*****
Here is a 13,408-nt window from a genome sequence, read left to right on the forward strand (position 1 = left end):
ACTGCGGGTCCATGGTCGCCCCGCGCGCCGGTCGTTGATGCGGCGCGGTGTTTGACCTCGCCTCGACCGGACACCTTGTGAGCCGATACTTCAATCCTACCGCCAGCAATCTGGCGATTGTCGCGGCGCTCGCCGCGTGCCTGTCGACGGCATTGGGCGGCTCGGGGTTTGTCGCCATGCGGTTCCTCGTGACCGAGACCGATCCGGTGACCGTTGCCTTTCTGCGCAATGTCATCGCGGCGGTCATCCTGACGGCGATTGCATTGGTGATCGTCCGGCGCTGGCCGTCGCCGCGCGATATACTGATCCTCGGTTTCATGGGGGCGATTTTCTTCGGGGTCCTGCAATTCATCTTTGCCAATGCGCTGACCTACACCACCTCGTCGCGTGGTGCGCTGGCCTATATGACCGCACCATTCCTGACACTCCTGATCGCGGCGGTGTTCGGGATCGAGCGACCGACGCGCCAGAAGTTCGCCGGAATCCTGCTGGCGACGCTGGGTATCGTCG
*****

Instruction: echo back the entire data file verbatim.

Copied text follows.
Here is a 13,408-nt window from a genome sequence, read left to right on the forward strand (position 1 = left end):
ACTGCGGGTCCATGGTCGCCCCGCGCGCCGGTCGTTGATGCGGCGCGGTGTTTGACCTCGCCTCGACCGGACACCTTGTGAGCCGATACTTCAATCCTACCGCCAGCAATCTGGCGATTGTCGCGGCGCTCGCCGCGTGCCTGTCGACGGCATTGGGCGGCTCGGGGTTTGTCGCCATGCGGTTCCTCGTGACCGAGACCGATCCGGTGACCGTTGCCTTTCTGCGCAATGTCATCGCGGCGGTCATCCTGACGGCGATTGCATTGGTGATCGTCCGGCGCTGGCCGTCGCCGCGCGATATACTGATCCTCGGTTTCATGGGGGCGATTTTCTTCGGGGTCCTGCAATTCATCTTTGCCAATGCGCTGACCTACACCACCTCGTCGCGTGGTGCGCTGGCCTATATGACCGCACCATTCCTGACACTCCTGATCGCGGCGGTGTTCGGGATCGAGCGACCGACGCGCCAGAAGTTCGCCGGAATCCTGCTGGCGACGCTGGGTATCGTCG